Is your Business Changing for 2008?
Posted By Tom Haggerty At 10:50 PM • Comments (0)
My name is Tom Haggerty and I am the owner of Electrical Marketplace. If you’ve had a chance to navigate through our website you will see that we are a large lighting and electrical supplier in Pompano Beach, FL.
I started my company in 2002 with the crazy notion that electrical contractors would buy electrical and lighting equipment online in the comfort of their homes and offices and eventually directly from the jobsite. Thanks to the dedication and hard work from our team of employees this concept has been working for hundreds of electrical contractors and maintaince personnel nationwide.
It was during my 13 year career at General Electric that I learned firsthand that businesses must operate in a global economy and those companies that could become a low cost provider of their products and maintain product quality were winning the game. Purchasing managers at GE were trained on how to utilize the internet to identify global low cost producers of key materials. As an innovator in global sourcing techniques, GE had an enormous competitive advantage in the marketplace. That experience taught me that all that buyers really needed to have was enough information to be sure that the product that they were going to buy online was going to be of high quality, it would be shipped quickly, and the cost savings would justify the planning of materials deliveries to coincide with the needs of the job.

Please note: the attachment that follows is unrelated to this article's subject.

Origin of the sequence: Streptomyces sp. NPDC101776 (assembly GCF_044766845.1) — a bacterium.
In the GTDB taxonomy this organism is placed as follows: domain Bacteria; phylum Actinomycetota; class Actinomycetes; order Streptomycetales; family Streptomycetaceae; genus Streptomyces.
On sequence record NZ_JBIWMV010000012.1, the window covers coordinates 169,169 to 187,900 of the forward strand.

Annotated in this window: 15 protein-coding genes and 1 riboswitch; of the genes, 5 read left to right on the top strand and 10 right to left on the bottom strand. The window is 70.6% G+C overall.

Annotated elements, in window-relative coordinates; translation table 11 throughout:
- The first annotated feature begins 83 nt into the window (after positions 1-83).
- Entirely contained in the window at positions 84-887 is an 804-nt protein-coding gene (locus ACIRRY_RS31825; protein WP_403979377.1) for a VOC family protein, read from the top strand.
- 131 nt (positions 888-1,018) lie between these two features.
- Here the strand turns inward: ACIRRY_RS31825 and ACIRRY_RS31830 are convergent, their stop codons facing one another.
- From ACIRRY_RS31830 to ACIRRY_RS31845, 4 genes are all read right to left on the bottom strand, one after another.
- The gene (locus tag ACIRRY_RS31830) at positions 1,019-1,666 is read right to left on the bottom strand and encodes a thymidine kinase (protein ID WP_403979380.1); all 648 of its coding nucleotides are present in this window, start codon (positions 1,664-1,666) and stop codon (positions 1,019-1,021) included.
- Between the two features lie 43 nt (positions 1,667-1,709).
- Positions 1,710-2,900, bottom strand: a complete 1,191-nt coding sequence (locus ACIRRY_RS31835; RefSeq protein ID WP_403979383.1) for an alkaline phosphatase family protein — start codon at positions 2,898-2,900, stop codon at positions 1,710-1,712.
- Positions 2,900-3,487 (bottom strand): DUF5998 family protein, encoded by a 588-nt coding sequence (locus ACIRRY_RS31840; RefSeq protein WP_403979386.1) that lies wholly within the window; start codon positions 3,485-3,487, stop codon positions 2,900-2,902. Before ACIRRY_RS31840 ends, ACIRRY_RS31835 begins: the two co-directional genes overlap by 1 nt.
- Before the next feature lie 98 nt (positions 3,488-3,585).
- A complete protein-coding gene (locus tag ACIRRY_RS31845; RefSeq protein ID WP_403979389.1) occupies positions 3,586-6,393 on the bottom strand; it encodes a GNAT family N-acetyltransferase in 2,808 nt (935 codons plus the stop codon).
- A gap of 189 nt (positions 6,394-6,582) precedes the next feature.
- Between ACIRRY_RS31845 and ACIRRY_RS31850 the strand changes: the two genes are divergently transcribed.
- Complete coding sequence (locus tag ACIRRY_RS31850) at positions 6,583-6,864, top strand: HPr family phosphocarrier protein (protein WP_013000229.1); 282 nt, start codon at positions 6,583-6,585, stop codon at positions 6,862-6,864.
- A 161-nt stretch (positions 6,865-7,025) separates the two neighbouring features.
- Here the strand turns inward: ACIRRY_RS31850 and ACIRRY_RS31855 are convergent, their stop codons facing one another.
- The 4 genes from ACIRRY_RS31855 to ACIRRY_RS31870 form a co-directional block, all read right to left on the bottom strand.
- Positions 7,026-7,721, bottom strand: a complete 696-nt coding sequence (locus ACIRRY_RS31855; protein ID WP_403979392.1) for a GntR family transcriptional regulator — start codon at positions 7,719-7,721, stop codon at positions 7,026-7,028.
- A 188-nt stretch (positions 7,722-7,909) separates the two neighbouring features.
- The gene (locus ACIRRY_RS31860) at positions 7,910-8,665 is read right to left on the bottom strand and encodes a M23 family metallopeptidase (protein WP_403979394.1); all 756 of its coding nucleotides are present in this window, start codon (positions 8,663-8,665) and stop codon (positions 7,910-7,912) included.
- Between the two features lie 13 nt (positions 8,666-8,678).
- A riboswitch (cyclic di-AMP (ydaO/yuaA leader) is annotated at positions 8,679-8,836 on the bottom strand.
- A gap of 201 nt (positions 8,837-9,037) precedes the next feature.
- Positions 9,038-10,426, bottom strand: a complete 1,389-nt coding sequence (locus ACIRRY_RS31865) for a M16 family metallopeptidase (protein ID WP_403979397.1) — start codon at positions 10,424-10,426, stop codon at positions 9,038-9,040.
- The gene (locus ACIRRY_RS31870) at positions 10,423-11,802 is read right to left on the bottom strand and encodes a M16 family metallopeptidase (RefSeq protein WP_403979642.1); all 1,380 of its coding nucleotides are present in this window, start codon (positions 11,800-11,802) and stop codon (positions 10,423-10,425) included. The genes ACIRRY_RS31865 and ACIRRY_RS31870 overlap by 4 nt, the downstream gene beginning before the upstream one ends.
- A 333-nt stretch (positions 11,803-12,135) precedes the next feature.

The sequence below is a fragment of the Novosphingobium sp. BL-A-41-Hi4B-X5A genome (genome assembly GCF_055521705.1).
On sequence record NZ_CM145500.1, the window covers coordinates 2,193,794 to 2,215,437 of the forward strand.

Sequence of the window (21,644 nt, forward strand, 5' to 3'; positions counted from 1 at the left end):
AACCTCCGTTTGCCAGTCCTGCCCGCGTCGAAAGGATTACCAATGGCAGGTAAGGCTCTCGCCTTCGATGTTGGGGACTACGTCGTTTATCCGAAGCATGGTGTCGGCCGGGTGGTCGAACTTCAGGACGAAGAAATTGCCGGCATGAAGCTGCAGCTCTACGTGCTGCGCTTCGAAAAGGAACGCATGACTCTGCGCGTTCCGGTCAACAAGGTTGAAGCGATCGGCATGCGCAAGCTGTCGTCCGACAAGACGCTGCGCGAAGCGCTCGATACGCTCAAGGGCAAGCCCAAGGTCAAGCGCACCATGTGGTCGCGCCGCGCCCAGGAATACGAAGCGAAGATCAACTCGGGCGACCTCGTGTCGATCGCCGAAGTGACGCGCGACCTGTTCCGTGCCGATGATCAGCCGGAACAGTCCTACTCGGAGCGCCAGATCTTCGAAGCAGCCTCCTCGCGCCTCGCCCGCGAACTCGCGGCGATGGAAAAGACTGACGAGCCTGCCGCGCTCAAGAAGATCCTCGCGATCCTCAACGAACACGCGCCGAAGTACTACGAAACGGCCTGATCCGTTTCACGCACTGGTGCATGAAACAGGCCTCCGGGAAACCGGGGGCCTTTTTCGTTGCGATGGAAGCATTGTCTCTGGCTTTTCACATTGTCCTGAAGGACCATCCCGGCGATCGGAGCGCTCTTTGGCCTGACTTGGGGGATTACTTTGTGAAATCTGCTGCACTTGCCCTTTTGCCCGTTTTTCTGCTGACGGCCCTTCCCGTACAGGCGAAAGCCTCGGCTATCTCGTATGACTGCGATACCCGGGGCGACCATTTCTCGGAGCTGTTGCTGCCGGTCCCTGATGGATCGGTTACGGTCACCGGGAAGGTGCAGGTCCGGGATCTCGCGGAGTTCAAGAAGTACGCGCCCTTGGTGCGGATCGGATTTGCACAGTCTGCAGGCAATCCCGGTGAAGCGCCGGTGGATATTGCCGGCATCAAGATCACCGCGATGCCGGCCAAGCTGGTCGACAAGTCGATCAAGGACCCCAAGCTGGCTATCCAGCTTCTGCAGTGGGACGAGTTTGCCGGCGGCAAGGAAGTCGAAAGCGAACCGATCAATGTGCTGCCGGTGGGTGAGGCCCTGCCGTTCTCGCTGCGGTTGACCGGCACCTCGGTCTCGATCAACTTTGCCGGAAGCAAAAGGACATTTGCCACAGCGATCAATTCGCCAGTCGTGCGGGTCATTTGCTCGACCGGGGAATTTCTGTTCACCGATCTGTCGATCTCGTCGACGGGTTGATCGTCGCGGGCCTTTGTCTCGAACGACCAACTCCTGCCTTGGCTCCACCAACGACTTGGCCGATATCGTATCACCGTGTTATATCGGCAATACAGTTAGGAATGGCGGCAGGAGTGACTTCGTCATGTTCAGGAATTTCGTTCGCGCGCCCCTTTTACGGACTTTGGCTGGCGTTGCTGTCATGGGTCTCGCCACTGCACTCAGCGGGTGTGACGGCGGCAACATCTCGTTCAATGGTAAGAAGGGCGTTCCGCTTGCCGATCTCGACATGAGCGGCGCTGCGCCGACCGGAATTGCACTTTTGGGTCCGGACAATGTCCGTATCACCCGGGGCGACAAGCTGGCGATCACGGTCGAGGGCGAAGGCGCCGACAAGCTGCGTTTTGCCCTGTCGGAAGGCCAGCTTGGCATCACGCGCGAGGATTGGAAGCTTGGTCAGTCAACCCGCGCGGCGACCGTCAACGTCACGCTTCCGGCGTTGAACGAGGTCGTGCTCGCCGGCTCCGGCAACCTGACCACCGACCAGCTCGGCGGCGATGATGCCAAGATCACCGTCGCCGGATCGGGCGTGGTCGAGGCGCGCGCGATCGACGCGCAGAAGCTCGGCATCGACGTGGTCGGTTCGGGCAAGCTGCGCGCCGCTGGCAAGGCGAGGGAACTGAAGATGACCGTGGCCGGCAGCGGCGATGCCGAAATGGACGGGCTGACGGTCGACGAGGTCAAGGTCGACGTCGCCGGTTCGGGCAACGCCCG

It was on that concept that Electrical Marketplace was founded.
These days I still spend a good portion of each day talking to electrical contractors around the country and getting a sense of what is happening in their local construction markets. There is no question that our national construction forecast is weak and some areas of the country and markets are getting hit particularly hard. I have spoken with large residential contractors in areas of the country that were booming two years ago that today have downsized huge percentages of their workforce. Smaller contractors face a different challenge and find that they must adapt to the changing construction climate.
In order to adjust your business to this 2008 construction environment it is necessary to understand where the construction dollars are flowing and prepare your business to thrive. For many of our customers that has meant exploring ways to capitalize on growth opportunities with lighting retrofits, commercial and industrial construction, and remodeling.
So the question that I would like to put out is simply this…
What (if anything) is your company doing differently in 2008 to maintain or grow profitability?
The question is wise. And, with a definite lack of modesty, the answers are in this blog.